2.2 The potential in renewable forms of energy is huge. Apart from CSP, which could totally transform our calculations, there are several very promising technologies available including the Pelamis 'sea snake' (, marine turbines (, tidal lagoons (, and huge potential in microgeneration from small wind turbines, photovoltaics, combined heat and power (eg, and so on.

Some of the options, many of which are already known to the Government, are summarised in .

2.3 Given the huge potential of CSP, and current lack of awareness about this potential, there is a pressing need for the Government to develop a strategy, in partnership with other countries in Europe, the Middle East and North Africa, to ensure that this potential is realised as soon as is practicable. This means raising awareness of the possibilities, especially amongst industries that may be involved in the manufacture and installation of the necessary equipment, removing unnecessary obstacles to these developments, and providing pump-priming grants or tax breaks to get the market moving. There are huge commercial opportunities in CSP and British industry should not be left behind.

2.4 There is a pressing need to deal with the waste of energy from electronic equipment that is kept on 'stand by'. It should not be difficult to redesign equipment to eliminate this waste without sacrificing convenience for users. There should be appropriate laws, regulations and incentives (both positive and negative) to eliminate this sloppiness in the way electronic equipment has been designed.

Q.3 The Energy White Paper left open the option of nuclear new build. Are there particular considerations that should apply to nuclear, as the government re-examines the issues bearing on new build, including long-term liabilities and waste management? If so, what are these, and how should the government address them?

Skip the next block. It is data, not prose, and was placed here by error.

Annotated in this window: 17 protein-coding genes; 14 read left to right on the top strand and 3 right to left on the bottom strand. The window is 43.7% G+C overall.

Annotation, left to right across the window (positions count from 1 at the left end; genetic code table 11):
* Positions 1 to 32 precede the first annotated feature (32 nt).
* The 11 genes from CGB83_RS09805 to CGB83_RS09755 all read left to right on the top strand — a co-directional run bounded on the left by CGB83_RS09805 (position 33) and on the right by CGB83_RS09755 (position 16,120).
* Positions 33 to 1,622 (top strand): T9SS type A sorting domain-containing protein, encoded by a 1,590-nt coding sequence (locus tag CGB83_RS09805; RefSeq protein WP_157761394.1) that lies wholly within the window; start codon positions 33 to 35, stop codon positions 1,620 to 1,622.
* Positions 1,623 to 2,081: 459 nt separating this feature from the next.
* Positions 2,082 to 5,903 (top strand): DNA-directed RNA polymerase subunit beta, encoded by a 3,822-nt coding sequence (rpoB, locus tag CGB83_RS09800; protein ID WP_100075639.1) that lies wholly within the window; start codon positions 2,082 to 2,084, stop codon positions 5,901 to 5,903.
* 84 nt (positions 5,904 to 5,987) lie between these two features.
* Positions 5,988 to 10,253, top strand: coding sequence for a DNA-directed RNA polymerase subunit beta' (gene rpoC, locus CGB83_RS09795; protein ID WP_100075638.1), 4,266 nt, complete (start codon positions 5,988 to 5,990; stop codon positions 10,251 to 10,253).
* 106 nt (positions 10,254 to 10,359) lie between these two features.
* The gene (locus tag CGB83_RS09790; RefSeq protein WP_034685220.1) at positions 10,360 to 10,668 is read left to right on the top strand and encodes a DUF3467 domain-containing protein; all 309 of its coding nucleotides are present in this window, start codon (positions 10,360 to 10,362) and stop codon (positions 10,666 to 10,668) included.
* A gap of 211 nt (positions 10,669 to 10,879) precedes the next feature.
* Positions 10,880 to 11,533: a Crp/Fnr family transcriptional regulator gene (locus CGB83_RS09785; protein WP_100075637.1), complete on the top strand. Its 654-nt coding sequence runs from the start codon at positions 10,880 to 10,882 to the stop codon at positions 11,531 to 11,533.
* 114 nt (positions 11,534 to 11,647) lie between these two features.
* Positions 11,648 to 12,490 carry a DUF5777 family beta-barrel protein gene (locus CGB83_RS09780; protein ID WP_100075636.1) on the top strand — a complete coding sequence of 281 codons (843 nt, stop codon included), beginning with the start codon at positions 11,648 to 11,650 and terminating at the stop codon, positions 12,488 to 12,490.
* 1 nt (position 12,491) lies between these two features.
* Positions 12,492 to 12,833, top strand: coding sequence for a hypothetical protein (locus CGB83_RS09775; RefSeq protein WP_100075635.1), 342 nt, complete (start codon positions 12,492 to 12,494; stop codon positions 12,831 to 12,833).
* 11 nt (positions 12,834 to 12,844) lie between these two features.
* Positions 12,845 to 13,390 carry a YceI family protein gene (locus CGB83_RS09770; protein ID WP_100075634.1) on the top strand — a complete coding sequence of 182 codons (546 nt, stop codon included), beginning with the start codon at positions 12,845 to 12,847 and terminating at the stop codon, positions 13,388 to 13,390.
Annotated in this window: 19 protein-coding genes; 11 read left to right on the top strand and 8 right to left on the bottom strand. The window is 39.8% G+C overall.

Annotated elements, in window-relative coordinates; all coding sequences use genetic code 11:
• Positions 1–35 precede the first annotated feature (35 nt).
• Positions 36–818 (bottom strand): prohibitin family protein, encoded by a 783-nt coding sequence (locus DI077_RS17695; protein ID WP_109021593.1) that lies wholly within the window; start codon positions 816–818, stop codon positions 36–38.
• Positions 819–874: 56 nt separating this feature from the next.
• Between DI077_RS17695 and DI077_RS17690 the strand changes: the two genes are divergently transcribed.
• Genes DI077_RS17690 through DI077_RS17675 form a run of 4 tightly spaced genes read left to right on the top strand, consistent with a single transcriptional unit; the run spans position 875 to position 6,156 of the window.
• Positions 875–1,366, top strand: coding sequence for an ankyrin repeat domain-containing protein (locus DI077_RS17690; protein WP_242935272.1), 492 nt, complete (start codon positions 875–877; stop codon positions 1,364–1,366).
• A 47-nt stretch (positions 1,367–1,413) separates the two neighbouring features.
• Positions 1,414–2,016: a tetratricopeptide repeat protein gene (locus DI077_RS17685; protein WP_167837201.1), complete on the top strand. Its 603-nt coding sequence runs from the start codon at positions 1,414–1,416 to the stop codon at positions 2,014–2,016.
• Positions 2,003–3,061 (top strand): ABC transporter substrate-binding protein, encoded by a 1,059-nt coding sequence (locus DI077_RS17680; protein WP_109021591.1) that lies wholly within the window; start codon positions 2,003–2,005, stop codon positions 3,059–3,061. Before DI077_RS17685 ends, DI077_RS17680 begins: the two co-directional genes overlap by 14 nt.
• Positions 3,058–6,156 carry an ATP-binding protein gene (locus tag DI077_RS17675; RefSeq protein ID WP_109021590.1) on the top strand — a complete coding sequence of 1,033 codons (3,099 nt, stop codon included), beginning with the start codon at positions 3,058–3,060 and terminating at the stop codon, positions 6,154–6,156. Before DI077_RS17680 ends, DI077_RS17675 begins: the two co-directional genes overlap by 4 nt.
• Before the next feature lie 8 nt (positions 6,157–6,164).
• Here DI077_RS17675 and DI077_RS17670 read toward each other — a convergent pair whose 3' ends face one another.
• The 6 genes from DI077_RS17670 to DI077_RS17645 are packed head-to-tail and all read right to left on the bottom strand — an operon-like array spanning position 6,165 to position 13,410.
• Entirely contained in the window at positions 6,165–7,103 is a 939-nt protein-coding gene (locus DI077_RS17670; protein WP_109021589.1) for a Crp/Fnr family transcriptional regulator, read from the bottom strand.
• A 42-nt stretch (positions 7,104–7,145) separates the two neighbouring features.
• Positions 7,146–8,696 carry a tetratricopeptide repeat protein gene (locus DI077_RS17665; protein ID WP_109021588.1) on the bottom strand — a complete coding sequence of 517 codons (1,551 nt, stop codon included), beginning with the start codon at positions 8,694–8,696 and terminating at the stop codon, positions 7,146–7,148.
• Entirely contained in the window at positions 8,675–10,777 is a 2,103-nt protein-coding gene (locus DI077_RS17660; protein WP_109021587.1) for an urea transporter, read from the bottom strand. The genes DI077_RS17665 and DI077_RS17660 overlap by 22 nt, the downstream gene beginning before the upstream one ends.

DON'T DO IT! Given the huge potential of CSP and other renewable technologies (see and given the many headaches associated with nuclear power (see, and the considerable public resistance to nuclear power, it would be monumental folly to waste money on building new nuclear power stations. Developing the many attractive sources of renewable energy would give a much better return on investments. With the right political and financial impetus, CSP, Pelamis and other renewable sources of power can be brought on stream very soon.

The 'TRANS-CSP' projections (above) show clearly that, even allowing for increasing demands for energy, Europe can make deep cuts in CO2 emissions and phase out nuclear power at the same time.

Q.4 Are there particular considerations that should apply to carbon abatement and other low-carbon technologies.

4.1 A wind-fall tax on oil companies' huge profits ( will pay for many of the measures that are needed.

4.2 There is a pressing need for a cross-party coalition of climate change, as proposed by Norman Baker MP and Oliver Letwin MP, and that coalition should include the Labour Party. The threats of climate change ( are so serious that they must be taken out of the party-political arena and treated with at least as much seriousness as if the country were going to war.